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How much grams of silica gel should I put for my 4.6L air tight dry box? I have a silica gel inside of a plastic sachet but I cut the plastic and put it in a small open container to absorb moisture more effectively. Any suggestions how much should I put?

  • I usually just use a few packets, but don't know how much that is or whether it is sufficient. You also need to make sure that the gel is still able to absorb moisture. To "recharge" it, just heat it a bit. – xiota Dec 29 '18 at 8:26
  • vtc b/c This is a non-photographic chemistry question. See chemistry.SE: Hygroscopic material absorption level. – xiota Dec 29 '18 at 14:05
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    You can always just get a humidity meter and then you can tell if you put in enough or not. Basic ones start at maybe $10. Note that the basic ones won't read below ~15% RH. – Daniel Kiracofe Dec 29 '18 at 15:37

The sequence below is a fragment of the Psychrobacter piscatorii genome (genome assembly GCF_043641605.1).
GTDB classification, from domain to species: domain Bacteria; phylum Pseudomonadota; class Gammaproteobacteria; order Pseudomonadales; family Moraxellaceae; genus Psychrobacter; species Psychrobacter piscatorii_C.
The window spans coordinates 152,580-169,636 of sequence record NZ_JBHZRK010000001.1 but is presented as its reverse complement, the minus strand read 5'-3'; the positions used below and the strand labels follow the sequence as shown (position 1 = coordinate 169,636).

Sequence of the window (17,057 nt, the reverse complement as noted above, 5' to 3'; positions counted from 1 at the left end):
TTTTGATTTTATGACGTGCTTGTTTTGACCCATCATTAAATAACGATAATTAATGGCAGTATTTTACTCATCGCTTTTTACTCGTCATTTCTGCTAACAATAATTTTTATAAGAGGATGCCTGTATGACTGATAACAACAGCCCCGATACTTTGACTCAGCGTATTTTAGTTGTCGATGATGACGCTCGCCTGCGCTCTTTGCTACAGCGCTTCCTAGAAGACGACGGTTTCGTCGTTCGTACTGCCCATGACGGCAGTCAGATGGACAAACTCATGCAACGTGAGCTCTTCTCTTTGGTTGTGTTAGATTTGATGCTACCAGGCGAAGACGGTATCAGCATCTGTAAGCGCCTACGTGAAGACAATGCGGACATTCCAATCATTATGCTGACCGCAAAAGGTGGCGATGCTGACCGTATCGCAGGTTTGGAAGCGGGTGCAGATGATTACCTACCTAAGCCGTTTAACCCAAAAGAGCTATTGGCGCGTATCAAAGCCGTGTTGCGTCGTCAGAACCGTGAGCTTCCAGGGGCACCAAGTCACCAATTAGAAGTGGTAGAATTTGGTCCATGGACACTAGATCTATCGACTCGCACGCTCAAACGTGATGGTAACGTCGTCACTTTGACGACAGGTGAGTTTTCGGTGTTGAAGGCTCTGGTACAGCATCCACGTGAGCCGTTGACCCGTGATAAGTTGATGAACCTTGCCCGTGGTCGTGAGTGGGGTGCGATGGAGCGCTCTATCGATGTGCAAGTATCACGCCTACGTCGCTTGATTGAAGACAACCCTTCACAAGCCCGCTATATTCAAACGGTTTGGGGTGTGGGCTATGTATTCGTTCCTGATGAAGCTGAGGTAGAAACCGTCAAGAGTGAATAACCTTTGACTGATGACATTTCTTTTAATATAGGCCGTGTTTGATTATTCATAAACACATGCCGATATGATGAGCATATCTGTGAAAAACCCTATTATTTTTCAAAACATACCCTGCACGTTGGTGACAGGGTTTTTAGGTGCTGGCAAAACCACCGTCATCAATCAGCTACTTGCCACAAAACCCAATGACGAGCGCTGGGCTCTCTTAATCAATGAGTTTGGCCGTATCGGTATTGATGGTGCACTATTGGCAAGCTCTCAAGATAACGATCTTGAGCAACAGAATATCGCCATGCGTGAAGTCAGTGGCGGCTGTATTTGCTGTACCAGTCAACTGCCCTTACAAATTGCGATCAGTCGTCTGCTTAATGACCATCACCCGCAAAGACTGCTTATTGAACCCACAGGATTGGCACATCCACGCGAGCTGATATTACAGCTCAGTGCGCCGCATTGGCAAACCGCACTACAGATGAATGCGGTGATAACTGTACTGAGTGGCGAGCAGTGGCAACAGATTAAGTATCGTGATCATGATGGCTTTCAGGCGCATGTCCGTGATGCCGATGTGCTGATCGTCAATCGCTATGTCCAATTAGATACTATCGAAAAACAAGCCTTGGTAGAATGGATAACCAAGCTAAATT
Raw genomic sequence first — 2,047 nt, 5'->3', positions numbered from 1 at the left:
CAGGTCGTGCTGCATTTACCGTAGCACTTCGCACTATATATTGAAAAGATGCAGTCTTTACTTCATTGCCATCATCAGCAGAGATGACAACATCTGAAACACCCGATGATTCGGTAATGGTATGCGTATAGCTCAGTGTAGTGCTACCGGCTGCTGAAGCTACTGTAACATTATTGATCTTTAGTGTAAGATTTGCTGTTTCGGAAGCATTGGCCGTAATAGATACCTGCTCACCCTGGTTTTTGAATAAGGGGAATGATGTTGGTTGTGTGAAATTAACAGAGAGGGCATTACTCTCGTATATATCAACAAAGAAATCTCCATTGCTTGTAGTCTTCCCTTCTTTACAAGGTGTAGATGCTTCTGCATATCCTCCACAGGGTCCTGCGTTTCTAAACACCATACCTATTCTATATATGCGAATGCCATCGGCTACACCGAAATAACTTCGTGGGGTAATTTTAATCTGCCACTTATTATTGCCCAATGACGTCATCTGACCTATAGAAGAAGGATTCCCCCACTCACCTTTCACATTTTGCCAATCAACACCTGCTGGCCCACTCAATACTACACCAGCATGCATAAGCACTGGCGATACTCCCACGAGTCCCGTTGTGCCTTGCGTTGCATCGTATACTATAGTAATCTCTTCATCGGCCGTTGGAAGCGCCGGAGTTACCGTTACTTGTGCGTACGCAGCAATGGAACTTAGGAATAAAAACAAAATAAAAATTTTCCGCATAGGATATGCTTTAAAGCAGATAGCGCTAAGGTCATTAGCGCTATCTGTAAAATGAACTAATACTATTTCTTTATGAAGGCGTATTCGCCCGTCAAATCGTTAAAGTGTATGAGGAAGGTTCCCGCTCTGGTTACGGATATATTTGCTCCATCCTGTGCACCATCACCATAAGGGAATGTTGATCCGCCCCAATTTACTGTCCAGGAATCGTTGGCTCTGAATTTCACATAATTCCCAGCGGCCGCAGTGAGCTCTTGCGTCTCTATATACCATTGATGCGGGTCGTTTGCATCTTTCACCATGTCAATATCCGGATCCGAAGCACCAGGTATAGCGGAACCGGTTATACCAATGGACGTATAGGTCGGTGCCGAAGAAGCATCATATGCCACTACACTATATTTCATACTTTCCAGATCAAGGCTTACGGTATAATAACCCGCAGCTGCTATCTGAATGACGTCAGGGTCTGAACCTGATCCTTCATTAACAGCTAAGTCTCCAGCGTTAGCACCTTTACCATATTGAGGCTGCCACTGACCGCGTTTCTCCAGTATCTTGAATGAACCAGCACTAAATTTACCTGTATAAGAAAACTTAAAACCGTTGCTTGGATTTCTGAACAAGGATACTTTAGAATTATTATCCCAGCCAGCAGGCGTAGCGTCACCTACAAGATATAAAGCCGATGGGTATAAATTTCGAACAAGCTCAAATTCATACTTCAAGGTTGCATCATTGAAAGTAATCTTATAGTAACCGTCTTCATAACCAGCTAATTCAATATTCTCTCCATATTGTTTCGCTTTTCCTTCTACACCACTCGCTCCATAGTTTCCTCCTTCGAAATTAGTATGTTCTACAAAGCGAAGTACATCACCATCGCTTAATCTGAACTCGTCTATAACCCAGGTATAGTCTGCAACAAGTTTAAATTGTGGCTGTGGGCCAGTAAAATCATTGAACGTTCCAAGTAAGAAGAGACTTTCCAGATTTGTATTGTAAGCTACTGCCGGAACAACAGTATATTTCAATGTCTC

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    It's of practical value to photographer's that have to take their gear out in cold weather. Even if the humidity in a home is low (30%) or so, if the temperature drops a lot there can be condensation inside the camera/lens. So, for that sort of usage, dry boxes can save a lot of shots. – doug Dec 29 '18 at 19:05
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A 5 liter container will have about .1g of water at 100% humidity at room temperature.

Each time you open the container most of the air in it will mix with room air. If your environment is 80% humid then the silica gel will adsorb about .08g of the water. Silica gel saturates at about 40% of its weight but to keep things dry you should limit it to 10% or less.

So, for your box, 10g of silica gel will keep things quite dry for about 15 openings or so. More if your room averages 50% humidity, less if it's really humid. You can re-use silica gel by heating it at 250F for a few hours which drives most of the water out.

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